5 Questions With Vann

In the latest edition of 5 Questions With… Josh Scheepers gets to know local hip-hop producer and rapper Vann and finds out more about DBNKD Records and how it got started.

 

 

Vann gets lexical after I ask him a couple of questions about what he’s up to, what he thinks about robots making music and some other boring shit that he manages to make sound interesting!! I think the aliens got him already though. His record label, DBNKD, recently released a video and mixtape that sounds like dark RnB for trap queens, it’s pretty sweet.

 

DIY: Can you tell me a little about what DBNKD Records is all about and who is involved?

Vann: DBNKD… We about all that c*rny shit and more. I mean, I don’t want to give lofty descriptions of guys who make hip-hop. We’re dream chasers. We’re a pantheon of legends! It’s an embodiment of a feeling we held after super tumultuous periods in our lives. We decided to believe in ourselves, and our abilities, our craft, and took a journey to build a creative home for ourselves and people who value quality and really want to build a life with their craft. The ‘label’ consists of rapper/crooner Lwazi Dladla A.K.A. “Looney D”, and also producer/rapper Ntsika Nduli aka “Vann”. A business established on the 7th of July in 2016, we have taken the time to focus on improving the quality of our product while also understanding and appreciating the administrative aspects of the industry we are a part of. Currently, we’re building publishing, marketing and distribution models for our music, in order to fully exploit our prospective value-chain for the benefit of our artists while growing our artists and DBNKD Records’ profile as a brand.

 

DIY: How long have you been producing for, and what got you into it?

Vann: Whew, let me think… I started playing around on DAWs around late 2011/2012, but I only decided to get really serious about it May 2016. So, it’s almost four years now give or take. As a kid, I read, drew and listened to A LOT of music. My father too was, like, really into music. I remember jamming all the original MJ, Rare Earth Ma, George Benson and Greenday CDs at my early childhood home. In the mix came radio, I really loved late night R2000 and 5fm in my pre-teen years, so that expanded my taste quite a bit.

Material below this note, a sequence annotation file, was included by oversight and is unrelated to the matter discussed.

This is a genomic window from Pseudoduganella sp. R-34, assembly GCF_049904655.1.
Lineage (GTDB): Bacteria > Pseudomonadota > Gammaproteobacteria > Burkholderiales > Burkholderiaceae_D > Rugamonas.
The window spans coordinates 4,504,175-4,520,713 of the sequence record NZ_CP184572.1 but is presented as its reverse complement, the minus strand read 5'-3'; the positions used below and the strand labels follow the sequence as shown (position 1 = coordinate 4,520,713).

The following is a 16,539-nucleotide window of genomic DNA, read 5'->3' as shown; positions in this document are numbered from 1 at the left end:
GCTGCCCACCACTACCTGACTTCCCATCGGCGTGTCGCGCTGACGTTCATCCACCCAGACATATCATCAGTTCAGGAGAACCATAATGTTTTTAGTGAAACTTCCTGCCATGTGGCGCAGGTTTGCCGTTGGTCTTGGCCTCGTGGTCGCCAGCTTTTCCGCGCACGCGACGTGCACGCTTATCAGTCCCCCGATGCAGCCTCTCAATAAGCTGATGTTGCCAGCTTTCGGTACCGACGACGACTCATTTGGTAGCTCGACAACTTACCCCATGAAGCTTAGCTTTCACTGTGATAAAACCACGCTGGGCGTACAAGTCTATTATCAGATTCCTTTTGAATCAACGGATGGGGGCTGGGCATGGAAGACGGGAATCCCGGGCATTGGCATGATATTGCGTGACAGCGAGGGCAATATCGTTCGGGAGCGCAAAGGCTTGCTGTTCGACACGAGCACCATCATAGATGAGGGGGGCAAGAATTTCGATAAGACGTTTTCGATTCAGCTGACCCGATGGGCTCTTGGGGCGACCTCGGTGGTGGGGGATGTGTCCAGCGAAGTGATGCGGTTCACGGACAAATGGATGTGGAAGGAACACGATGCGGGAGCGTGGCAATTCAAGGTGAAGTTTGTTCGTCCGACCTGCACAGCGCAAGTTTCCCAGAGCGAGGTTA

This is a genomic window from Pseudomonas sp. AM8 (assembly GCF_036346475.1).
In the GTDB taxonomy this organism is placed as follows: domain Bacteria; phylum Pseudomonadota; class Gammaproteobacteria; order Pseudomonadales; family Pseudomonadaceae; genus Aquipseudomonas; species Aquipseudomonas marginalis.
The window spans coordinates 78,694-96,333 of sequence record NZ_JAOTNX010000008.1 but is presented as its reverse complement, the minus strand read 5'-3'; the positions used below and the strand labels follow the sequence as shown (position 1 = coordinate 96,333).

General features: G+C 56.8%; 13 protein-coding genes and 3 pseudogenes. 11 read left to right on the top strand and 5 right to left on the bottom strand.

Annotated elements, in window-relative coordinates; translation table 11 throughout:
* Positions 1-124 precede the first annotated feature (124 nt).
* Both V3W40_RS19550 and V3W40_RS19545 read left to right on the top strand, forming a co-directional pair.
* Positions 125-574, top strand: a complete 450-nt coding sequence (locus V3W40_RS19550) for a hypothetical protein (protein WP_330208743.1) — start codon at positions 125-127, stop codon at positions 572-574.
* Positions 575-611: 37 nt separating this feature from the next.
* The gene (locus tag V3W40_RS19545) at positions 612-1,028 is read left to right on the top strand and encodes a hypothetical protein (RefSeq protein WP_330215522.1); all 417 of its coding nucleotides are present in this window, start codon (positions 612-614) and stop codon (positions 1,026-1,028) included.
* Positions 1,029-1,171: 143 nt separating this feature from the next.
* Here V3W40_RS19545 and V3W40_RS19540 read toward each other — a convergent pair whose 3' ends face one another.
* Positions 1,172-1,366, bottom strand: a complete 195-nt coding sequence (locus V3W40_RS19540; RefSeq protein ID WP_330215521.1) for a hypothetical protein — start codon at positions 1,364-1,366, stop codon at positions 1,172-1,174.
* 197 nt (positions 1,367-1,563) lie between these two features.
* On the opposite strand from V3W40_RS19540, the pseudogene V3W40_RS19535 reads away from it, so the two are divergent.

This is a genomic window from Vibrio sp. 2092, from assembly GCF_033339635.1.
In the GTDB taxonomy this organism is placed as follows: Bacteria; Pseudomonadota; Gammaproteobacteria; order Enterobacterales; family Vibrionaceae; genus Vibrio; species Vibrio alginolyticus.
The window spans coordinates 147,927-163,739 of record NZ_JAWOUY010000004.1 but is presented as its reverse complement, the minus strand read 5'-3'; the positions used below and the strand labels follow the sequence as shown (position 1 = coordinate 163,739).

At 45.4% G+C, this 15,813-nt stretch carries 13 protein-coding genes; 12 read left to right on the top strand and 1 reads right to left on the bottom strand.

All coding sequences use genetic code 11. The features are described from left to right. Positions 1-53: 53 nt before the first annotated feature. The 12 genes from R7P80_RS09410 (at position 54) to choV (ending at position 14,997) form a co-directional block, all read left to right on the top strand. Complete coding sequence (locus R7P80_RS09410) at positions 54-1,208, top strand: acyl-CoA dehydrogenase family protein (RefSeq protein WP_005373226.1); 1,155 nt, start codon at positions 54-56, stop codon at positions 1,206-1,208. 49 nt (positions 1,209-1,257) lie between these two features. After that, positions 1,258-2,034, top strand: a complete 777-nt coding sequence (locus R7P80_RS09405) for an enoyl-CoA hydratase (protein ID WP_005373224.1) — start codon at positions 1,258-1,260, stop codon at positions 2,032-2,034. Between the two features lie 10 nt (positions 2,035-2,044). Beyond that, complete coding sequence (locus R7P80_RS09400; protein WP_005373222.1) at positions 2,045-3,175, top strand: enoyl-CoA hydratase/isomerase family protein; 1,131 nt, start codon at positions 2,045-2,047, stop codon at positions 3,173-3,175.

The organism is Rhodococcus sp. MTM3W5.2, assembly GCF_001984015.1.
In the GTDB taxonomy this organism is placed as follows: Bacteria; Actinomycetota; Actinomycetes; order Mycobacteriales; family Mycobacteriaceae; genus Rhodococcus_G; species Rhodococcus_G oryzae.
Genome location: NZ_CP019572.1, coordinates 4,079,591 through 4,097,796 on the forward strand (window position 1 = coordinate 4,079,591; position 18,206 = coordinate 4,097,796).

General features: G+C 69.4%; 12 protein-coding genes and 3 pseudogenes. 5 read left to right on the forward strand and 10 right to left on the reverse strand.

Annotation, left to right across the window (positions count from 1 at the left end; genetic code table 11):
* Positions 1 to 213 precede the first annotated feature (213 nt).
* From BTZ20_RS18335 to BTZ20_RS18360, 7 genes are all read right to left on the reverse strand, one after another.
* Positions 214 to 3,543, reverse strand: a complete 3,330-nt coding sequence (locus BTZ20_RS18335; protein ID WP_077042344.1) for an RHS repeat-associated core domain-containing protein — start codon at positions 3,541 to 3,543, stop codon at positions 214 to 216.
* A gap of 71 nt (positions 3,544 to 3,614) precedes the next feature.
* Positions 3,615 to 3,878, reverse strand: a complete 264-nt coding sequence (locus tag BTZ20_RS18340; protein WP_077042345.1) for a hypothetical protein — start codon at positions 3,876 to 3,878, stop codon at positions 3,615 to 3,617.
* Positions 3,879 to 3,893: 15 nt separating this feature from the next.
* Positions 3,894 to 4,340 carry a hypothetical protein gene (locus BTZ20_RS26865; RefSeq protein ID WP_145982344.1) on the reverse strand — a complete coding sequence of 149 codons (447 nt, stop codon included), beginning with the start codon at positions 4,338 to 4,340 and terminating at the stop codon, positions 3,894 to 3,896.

A couple piano lessons when I was 12 and Mr Chris Ntombela’s (bless) ‘08 poetry club at George Campbell helped shape a creative approach to listening to music. Adding extra keys in my head as music was playing on my V360, reciting my poetry over Coldplay instrumental covers and Kanye loops around the time I was 16. When I was 19 I adopted the pseudonym “Lexophiliac” and was doing slam here and there, nothing major, small-time gigs at the BAT and college campuses around Durban.

Well, slam can be kind of… meh. I wanted to start adding background instrumentals my poetry. I was not really happy with the producers I kept meeting at the time, I was like f*ck this, lemme just make my own. Now I’m here. It’s only after 4 years that I could put it together well.

 

DIY: Do you think robots will make music and we’d be able to appreciate it the same way we do now?

Vann: Tell me bruh, can a robot have a double Smirnoff and dry lemon, roll a J, while cutting a sample after having rounds? Can robots black-out after a case of Black Labels? Tell me bruh, TELL ME!!

 

DIY: What are your top 3 albums this year?

Vann: Oooh… this is tricky… off the top of my head:
1. Antiphon- Alfa Mist
Alfa is my G bruh!
2. Cigarettes After Sex- Cigarettes After Sex
I like shoegaze. STFU
3. Process- Sampha
These kids in England bruh. Somethings in the water, I swear!

 

DIY: What do you think about the state of the music scene in South Africa right now?

Vann: What can I say, on the one hand, is that it’s wonderful to see that homies can attain really comfortable lifestyles off a passion. Dude, Cass has two Bentley’s. All I have is my vans with a hole in the corner of my little toe. It’s also great to have different sounds emerging into the mainstream- I can definitely say 5FM now and 5fm When I was a kid are veery different (Except for Roger Goode, I think he’s going to cash his retirement annuity there). On the flipside, the more the truly passionate get a chance at building careers out of their creativity, the more the quality of our output will improve. Shit’s popping, so I really can’t complain much.

 

Check out the video for Changes by Looney:

 

Check out DBNKD on Twitter

https://itunes.apple.com/album/id1305924466

 

 

 

 

Comments
One Response to “5 Questions With Vann”
  1. Conrad says:

    This guy gets like 3 thumbs up from me for listing Cigarettes After Sex! What a damn good band!

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